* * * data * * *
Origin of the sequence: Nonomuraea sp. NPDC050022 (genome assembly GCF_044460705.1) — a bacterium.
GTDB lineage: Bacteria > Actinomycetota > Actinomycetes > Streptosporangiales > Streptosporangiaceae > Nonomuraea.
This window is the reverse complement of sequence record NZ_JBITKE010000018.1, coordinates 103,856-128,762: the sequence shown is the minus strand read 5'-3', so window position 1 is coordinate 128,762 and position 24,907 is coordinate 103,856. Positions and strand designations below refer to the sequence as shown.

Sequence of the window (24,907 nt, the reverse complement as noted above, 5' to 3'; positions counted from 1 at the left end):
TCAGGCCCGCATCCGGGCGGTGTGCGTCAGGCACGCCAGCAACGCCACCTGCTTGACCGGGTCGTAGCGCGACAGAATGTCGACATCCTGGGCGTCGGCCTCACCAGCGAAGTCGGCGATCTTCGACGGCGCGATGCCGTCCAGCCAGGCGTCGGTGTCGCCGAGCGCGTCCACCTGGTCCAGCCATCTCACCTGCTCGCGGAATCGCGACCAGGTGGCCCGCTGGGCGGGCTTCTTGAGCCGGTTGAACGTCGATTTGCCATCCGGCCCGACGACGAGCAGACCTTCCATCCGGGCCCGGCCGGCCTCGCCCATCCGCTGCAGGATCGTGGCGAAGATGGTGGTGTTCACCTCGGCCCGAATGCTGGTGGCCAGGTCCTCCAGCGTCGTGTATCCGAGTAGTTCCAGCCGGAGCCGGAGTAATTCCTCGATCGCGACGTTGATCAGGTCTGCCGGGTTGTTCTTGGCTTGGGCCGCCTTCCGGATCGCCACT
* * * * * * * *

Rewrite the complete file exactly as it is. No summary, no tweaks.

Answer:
Origin of the sequence: Nonomuraea sp. NPDC050022 (genome assembly GCF_044460705.1) — a bacterium.
GTDB lineage: Bacteria > Actinomycetota > Actinomycetes > Streptosporangiales > Streptosporangiaceae > Nonomuraea.
This window is the reverse complement of sequence record NZ_JBITKE010000018.1, coordinates 103,856-128,762: the sequence shown is the minus strand read 5'-3', so window position 1 is coordinate 128,762 and position 24,907 is coordinate 103,856. Positions and strand designations below refer to the sequence as shown.

Sequence of the window (24,907 nt, the reverse complement as noted above, 5' to 3'; positions counted from 1 at the left end):
TCAGGCCCGCATCCGGGCGGTGTGCGTCAGGCACGCCAGCAACGCCACCTGCTTGACCGGGTCGTAGCGCGACAGAATGTCGACATCCTGGGCGTCGGCCTCACCAGCGAAGTCGGCGATCTTCGACGGCGCGATGCCGTCCAGCCAGGCGTCGGTGTCGCCGAGCGCGTCCACCTGGTCCAGCCATCTCACCTGCTCGCGGAATCGCGACCAGGTGGCCCGCTGGGCGGGCTTCTTGAGCCGGTTGAACGTCGATTTGCCATCCGGCCCGACGACGAGCAGACCTTCCATCCGGGCCCGGCCGGCCTCGCCCATCCGCTGCAGGATCGTGGCGAAGATGGTGGTGTTCACCTCGGCCCGAATGCTGGTGGCCAGGTCCTCCAGCGTCGTGTATCCGAGTAGTTCCAGCCGGAGCCGGAGTAATTCCTCGATCGCGACGTTGATCAGGTCTGCCGGGTTGTTCTTGGCTTGGGCCGCCTTCCGGATCGCCACT